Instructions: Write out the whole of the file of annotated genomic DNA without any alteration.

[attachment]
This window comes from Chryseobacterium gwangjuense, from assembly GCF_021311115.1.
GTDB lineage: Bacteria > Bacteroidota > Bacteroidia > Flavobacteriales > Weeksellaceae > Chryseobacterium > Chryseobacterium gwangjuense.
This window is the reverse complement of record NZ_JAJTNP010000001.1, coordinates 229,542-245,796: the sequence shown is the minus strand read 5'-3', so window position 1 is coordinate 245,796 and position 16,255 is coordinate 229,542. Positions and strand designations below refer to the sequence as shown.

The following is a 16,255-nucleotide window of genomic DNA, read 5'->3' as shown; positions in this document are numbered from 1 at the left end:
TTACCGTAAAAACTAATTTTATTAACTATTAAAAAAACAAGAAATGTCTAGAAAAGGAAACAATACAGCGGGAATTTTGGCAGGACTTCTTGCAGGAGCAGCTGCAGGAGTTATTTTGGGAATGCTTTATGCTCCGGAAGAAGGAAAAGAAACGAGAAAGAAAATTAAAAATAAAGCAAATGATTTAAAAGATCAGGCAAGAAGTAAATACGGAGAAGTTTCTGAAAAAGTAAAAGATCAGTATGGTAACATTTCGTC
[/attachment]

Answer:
This window comes from Chryseobacterium gwangjuense, from assembly GCF_021311115.1.
GTDB lineage: Bacteria > Bacteroidota > Bacteroidia > Flavobacteriales > Weeksellaceae > Chryseobacterium > Chryseobacterium gwangjuense.
This window is the reverse complement of record NZ_JAJTNP010000001.1, coordinates 229,542-245,796: the sequence shown is the minus strand read 5'-3', so window position 1 is coordinate 245,796 and position 16,255 is coordinate 229,542. Positions and strand designations below refer to the sequence as shown.

The following is a 16,255-nucleotide window of genomic DNA, read 5'->3' as shown; positions in this document are numbered from 1 at the left end:
TTACCGTAAAAACTAATTTTATTAACTATTAAAAAAACAAGAAATGTCTAGAAAAGGAAACAATACAGCGGGAATTTTGGCAGGACTTCTTGCAGGAGCAGCTGCAGGAGTTATTTTGGGAATGCTTTATGCTCCGGAAGAAGGAAAAGAAACGAGAAAGAAAATTAAAAATAAAGCAAATGATTTAAAAGATCAGGCAAGAAGTAAATACGGAGAAGTTTCTGAAAAAGTAAAAGATCAGTATGGTAACATTTCGTC